Doctoral Dissertations

Orcid ID

Date of Award


Degree Type


Degree Name

Doctor of Philosophy



Major Professor

Ziling Xue

Committee Members

Michael D. Best, David M. Jenkins, David G. Mandrus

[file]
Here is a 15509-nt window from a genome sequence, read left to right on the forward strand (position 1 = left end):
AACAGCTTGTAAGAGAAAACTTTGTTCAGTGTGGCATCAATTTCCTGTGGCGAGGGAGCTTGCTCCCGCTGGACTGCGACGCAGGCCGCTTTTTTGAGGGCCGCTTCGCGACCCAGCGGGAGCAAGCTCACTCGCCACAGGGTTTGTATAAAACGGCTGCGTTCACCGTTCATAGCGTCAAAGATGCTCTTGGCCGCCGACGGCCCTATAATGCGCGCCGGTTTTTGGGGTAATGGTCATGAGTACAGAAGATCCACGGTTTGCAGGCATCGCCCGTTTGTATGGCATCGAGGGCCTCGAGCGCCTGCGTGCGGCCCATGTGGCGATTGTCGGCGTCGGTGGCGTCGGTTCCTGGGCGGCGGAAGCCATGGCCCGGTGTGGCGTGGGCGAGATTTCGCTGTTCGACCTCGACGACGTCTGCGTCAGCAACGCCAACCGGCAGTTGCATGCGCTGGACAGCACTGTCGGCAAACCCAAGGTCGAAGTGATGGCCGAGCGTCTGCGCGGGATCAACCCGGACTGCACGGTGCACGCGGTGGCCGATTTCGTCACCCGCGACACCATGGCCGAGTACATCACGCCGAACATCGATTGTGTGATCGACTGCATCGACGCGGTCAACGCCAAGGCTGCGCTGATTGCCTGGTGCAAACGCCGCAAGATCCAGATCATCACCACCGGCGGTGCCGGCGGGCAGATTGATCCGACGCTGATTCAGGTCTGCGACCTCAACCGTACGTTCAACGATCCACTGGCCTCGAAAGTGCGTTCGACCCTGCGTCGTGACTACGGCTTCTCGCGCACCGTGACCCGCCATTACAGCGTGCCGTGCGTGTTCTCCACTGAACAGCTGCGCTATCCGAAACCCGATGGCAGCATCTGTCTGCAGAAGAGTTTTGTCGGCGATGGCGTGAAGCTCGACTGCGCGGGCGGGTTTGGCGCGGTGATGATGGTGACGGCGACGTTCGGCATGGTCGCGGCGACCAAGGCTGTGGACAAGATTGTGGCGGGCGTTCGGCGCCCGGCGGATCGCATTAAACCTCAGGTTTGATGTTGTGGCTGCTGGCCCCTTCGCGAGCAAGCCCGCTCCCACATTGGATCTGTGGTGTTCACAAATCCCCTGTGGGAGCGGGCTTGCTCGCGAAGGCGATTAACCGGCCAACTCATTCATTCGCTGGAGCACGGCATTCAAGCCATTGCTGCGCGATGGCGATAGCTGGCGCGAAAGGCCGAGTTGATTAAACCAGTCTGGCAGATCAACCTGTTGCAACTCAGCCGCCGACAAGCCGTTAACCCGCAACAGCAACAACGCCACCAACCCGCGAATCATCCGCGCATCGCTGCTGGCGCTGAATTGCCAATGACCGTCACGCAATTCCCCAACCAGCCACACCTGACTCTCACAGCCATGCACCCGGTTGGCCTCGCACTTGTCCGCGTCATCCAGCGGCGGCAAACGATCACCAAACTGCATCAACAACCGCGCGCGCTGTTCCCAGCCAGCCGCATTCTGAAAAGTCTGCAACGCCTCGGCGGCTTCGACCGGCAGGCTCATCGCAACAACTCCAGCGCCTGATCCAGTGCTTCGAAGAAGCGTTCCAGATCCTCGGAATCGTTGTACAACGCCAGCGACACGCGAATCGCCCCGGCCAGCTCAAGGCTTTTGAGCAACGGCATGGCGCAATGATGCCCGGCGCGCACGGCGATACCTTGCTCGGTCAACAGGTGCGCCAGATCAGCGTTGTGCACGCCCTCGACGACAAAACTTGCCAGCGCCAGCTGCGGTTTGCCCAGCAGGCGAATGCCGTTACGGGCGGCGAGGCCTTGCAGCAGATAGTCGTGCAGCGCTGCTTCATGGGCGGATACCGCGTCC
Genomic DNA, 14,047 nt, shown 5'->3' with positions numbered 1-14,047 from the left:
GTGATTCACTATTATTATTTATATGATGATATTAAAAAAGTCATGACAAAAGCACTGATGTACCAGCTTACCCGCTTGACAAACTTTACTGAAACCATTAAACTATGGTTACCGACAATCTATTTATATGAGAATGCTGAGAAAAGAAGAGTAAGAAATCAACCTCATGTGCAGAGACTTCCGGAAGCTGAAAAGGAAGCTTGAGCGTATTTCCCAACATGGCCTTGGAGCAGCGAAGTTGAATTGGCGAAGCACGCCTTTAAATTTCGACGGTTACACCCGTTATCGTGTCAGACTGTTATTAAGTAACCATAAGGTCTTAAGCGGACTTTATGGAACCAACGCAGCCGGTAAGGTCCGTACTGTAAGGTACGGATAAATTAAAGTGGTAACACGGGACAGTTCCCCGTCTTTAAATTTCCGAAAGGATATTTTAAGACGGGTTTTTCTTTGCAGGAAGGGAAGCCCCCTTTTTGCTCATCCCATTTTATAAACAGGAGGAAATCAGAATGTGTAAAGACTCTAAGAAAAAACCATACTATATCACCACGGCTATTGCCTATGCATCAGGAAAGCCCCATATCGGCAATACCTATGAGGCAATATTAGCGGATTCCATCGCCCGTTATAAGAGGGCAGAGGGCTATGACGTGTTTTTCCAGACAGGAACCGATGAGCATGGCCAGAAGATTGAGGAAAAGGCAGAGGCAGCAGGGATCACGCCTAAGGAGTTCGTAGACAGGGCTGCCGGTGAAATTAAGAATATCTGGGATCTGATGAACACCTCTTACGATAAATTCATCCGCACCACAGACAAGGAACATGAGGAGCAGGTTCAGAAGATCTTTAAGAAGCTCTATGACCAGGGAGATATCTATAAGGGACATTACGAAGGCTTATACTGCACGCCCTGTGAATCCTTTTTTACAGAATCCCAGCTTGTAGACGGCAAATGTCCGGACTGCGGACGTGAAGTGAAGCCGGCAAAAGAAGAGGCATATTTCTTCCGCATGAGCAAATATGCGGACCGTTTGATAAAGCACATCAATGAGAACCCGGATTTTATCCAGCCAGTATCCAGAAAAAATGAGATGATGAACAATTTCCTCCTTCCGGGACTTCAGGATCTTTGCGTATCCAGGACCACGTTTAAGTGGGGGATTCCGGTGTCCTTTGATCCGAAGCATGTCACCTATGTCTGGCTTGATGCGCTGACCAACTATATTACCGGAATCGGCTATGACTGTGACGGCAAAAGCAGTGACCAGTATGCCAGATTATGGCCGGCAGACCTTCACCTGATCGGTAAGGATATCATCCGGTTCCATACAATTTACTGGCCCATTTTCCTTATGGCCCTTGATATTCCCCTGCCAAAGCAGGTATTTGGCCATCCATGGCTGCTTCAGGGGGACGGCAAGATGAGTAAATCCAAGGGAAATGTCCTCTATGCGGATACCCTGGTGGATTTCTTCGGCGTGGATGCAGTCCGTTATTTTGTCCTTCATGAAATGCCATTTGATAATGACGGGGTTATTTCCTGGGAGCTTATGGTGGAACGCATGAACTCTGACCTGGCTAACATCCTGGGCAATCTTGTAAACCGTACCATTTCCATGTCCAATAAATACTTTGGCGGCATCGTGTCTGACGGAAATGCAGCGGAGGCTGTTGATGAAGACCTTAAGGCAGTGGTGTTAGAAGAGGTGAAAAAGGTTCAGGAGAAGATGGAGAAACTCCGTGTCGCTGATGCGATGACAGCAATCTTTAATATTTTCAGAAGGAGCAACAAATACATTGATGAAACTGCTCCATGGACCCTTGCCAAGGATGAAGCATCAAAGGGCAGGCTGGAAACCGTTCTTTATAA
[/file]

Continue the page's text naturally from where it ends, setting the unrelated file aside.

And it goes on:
The primary focus of this dissertation is using inelastic neutron scattering (INS) to probe magnetic excitations in paramagnetic complexes including single-molecule magnets (SMMs). Other related studies include the following: (1) Simulating vibrational frequencies to understand spin-phonon coupling (SPC) in a single-molecule magnet; (2) Using quasi-elastic neutron scattering (QENS) to study molecular dynamics of a paramagnet. Zero-field splitting (ZFS) parameters (axial: D and rhombic: E) of metalloporphryins Fe(TPP)X [X = F, Br, I; H2TPP = tetraphenylporphyrin] have been directly determined by INS. These studies provide a complete determination of ZFS parameters for a metalloporphryin halide series demonstrating that D increases from F to I complexes. Ab initio methods were led to the understanding of the origin of the halide trend. INS has also been used to probe several Co(II) and an Er(III) SMMs. The magnetic excitations were determined by a variety of methods demonstrating that INS is a unique technique to determine the magnitude of these excitations. Most prominently, INS conducted under variable magnetic fields, reveals magnetic excitations in single crystals and powder samples in the energy region above 40 cm-1. In addition, this work shows a unique strength of INS to show the origin of spin-phonon entangled peaks at 0 T. Vibrational frequencies and simulation of atomic displacements in Co(II) SMMs have been calculated via ab intio methods to study SPC. Raman spectroscopy of Co(acac)2(H2O)2 (acac = acetylacetonate), Co(acac)2(D2O)2 and Co(acac-d7)2(D2O)2 gives experimental SPC constants of different magnitudes. By probing the displacements in atoms in the SMMs, a correlation between the largest bond angle change in the first coordination sphere and largest SPC constant has been discovered. This work leads to understanding of how the electron spins in the Co(II) complexes interact with phonons in the energy region near the magnetic excitation. QENS has been used to study methyl rotation in Co(acac)2(D2O)2, which behaves as a paramagnet in the temperature range probed (80–100 K). The use of external magnetic fields leads to the observation of field-dependent methyl rotation. This field-dependent behavior sheds light on intermolecular interactions in the solid state.

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